In the following example, the second sentence doesn’t follow very clearly from the first. The connection only becomes clear when we reach the end.

By reordering the information in the second sentence so that it begins with a reference to the first, we can help the reader follow our argument more smoothly.

Note that the known-new contract is just a general guideline. Not every sentence needs to be structured this way, but it’s a useful technique if you’re struggling to make your sentences cohere.

Transition words and phrases

Using appropriate transition words helps show your reader connections within and between sentences. Transition words and phrases come in four main types:

The table below gives a few examples for each type:

Grouping similar information

While transition words and phrases are essential, and every essay will contain at least some of them, it’s also important to avoid overusing them. One way to do this is by grouping similar information together so that fewer transitions are needed.

For example, the following text uses three transition words and jumps back and forth between ideas. This makes it repetitive and difficult to follow.

Rewriting it to group similar information allows us to use just one transition, making the text more concise and readable.

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How to Use Transition Sentences for Smoother Writing

Lindsay Kramer

​​In most instances, your writing follows a logical path from your introduction to your conclusion, stopping at various supporting points along the way. Transition sentences enable your writing to progress down this path in a clear, logical manner. 

Transition sentences, as their name implies, express the transitions between thoughts that link them together. They’re the segues that communicate the how, when, where, why, and other relationships you explore in your writing as you move from the introduction to the conclusion , incorporating all relevant supporting points along the way. 

Here’s a tip: Want to make sure your writing shines? Grammarly can check your spelling and save you from grammar and punctuation mistakes. It even proofreads your text, so your work is extra polished wherever you write.

Your writing, at its best Grammarly helps you communicate confidently Write with Grammarly

What are transition sentences?

Transition sentences are the sentences that show the relationship between two or more ideas. Think of them as bridges, tunnels, and merges that connect different sections of your work , with specific words and phrases acting as road signs. Take a look at this example:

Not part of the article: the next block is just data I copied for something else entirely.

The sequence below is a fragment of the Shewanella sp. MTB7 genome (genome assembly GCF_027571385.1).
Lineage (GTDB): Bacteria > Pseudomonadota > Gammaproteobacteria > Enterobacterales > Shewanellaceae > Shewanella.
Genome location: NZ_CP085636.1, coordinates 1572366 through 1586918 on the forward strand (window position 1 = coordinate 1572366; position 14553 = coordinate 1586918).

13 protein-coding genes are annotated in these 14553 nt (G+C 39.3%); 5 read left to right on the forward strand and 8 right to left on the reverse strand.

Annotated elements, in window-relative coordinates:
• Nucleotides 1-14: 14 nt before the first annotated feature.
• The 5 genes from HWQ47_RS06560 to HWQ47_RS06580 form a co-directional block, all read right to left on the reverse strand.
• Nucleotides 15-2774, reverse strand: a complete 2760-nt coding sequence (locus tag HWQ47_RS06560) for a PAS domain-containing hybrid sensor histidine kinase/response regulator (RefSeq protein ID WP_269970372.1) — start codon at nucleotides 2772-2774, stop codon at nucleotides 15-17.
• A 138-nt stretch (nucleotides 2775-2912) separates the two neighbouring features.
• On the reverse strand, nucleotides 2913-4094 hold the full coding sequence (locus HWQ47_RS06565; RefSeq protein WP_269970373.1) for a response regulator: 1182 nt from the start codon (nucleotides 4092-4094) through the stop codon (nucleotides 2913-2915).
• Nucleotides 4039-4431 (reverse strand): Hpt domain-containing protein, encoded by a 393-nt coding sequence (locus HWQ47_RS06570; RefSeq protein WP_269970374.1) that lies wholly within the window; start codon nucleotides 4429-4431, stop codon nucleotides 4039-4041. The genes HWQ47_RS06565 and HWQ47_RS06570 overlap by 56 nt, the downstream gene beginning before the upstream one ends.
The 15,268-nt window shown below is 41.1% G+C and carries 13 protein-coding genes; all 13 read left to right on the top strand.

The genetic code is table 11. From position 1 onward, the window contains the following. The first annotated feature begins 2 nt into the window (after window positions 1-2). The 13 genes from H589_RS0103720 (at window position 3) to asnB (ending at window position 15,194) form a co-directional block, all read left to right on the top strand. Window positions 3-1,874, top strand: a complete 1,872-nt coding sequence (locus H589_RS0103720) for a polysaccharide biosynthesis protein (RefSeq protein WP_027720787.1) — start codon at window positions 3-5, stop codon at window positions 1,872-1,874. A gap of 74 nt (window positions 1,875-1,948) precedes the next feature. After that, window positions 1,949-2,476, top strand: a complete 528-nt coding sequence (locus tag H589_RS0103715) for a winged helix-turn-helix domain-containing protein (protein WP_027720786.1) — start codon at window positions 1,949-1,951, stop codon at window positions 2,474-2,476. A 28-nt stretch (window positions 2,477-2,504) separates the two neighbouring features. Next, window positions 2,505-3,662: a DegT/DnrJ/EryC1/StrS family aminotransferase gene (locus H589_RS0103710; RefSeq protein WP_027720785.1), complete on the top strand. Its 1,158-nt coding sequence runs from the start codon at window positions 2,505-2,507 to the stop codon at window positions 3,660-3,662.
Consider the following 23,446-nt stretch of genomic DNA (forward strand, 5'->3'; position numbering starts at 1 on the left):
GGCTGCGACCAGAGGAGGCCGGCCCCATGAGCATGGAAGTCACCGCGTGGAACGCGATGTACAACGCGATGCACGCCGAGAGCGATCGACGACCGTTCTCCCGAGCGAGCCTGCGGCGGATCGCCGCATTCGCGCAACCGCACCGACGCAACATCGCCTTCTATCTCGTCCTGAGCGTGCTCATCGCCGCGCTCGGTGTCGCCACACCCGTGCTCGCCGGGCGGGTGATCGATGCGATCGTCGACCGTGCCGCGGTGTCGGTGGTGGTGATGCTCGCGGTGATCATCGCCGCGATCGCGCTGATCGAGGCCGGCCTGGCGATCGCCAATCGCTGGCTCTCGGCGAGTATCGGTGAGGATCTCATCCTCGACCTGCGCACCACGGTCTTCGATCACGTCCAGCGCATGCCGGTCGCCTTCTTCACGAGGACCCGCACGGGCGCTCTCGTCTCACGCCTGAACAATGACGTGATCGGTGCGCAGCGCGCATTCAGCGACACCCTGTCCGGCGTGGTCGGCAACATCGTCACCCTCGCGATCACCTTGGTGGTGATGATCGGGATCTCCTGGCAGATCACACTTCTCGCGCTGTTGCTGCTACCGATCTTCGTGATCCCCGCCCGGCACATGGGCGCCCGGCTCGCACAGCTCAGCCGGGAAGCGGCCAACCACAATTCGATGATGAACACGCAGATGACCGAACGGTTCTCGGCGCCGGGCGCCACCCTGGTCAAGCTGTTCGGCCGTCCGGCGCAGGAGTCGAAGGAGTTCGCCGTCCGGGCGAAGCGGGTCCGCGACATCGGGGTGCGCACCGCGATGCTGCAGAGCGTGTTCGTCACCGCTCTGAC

In this example, the middle sentence is the transition sentence. Try reading the first and third sentences in direct succession, skipping over the transition sentence. They make sense, but without that middle sentence, the statement, as a whole, is significantly less impactful. 

What makes a good transition sentence?

A good transition sentence is one that makes the relationship between the ideas it’s linking absolutely clear . It’s one of the most important tools in your writing toolkit because no matter what you’re writing—or whether you’re working on a short story , a blog post , a news article, or a lengthy academic work —being able to express your ideas in a clear way that your reader understands is key. 

The best transition sentence to use in a given situation depends on what you need to communicate. For example, if you need to communicate a point that contradicts your previous statement, an effective transition sentence is one that includes a word or phrase such as however , despite this/that , in contrast , or nonetheless . Take a look at these examples:

Transition sentences do more than buffer contradictory statements, though. They also express similarities , sequences , emphasis , position , examples , and cause-and-effect relationships . Here are a few more examples of transition sentences at work: 

Useful words and phrases for transition sentences

So what actually turns regular sentences into transition sentences? Transition words .  

Transition words and phrases are the road signs we mentioned earlier that direct your writing’s flow from one thought to the next. The transition word you choose for a sentence is critical to your reader’s ability to understand your writing because in many cases, otherwise identical sentences can have very different meanings if they have different transition words. Here are quick examples of how word choice can transform one idea: